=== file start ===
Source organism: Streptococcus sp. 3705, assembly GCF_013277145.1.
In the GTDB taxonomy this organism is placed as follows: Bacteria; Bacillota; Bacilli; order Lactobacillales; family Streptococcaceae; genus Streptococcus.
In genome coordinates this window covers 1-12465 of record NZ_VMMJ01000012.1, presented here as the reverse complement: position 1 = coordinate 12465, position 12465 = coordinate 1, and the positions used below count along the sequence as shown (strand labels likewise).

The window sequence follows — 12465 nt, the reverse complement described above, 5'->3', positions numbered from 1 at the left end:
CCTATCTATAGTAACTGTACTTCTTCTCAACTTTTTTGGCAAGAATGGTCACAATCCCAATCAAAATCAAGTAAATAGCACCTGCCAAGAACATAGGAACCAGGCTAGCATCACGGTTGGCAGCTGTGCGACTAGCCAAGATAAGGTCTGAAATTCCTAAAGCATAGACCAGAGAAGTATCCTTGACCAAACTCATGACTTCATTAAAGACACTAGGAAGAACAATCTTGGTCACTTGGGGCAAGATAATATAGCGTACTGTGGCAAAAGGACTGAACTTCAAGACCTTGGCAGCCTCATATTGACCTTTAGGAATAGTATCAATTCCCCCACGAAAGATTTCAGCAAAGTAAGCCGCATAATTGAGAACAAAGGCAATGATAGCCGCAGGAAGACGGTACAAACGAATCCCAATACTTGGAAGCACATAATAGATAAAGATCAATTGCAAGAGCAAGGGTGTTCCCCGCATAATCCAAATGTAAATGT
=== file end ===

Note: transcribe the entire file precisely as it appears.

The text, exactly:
Source organism: Streptococcus sp. 3705, assembly GCF_013277145.1.
In the GTDB taxonomy this organism is placed as follows: Bacteria; Bacillota; Bacilli; order Lactobacillales; family Streptococcaceae; genus Streptococcus.
In genome coordinates this window covers 1-12465 of record NZ_VMMJ01000012.1, presented here as the reverse complement: position 1 = coordinate 12465, position 12465 = coordinate 1, and the positions used below count along the sequence as shown (strand labels likewise).

The window sequence follows — 12465 nt, the reverse complement described above, 5'->3', positions numbered from 1 at the left end:
CCTATCTATAGTAACTGTACTTCTTCTCAACTTTTTTGGCAAGAATGGTCACAATCCCAATCAAAATCAAGTAAATAGCACCTGCCAAGAACATAGGAACCAGGCTAGCATCACGGTTGGCAGCTGTGCGACTAGCCAAGATAAGGTCTGAAATTCCTAAAGCATAGACCAGAGAAGTATCCTTGACCAAACTCATGACTTCATTAAAGACACTAGGAAGAACAATCTTGGTCACTTGGGGCAAGATAATATAGCGTACTGTGGCAAAAGGACTGAACTTCAAGACCTTGGCAGCCTCATATTGACCTTTAGGAATAGTATCAATTCCCCCACGAAAGATTTCAGCAAAGTAAGCCGCATAATTGAGAACAAAGGCAATGATAGCCGCAGGAAGACGGTACAAACGAATCCCAATACTTGGAAGCACATAATAGATAAAGATCAATTGCAAGAGCAAGGGTGTTCCCCGCATAATCCAAATGTAAATGT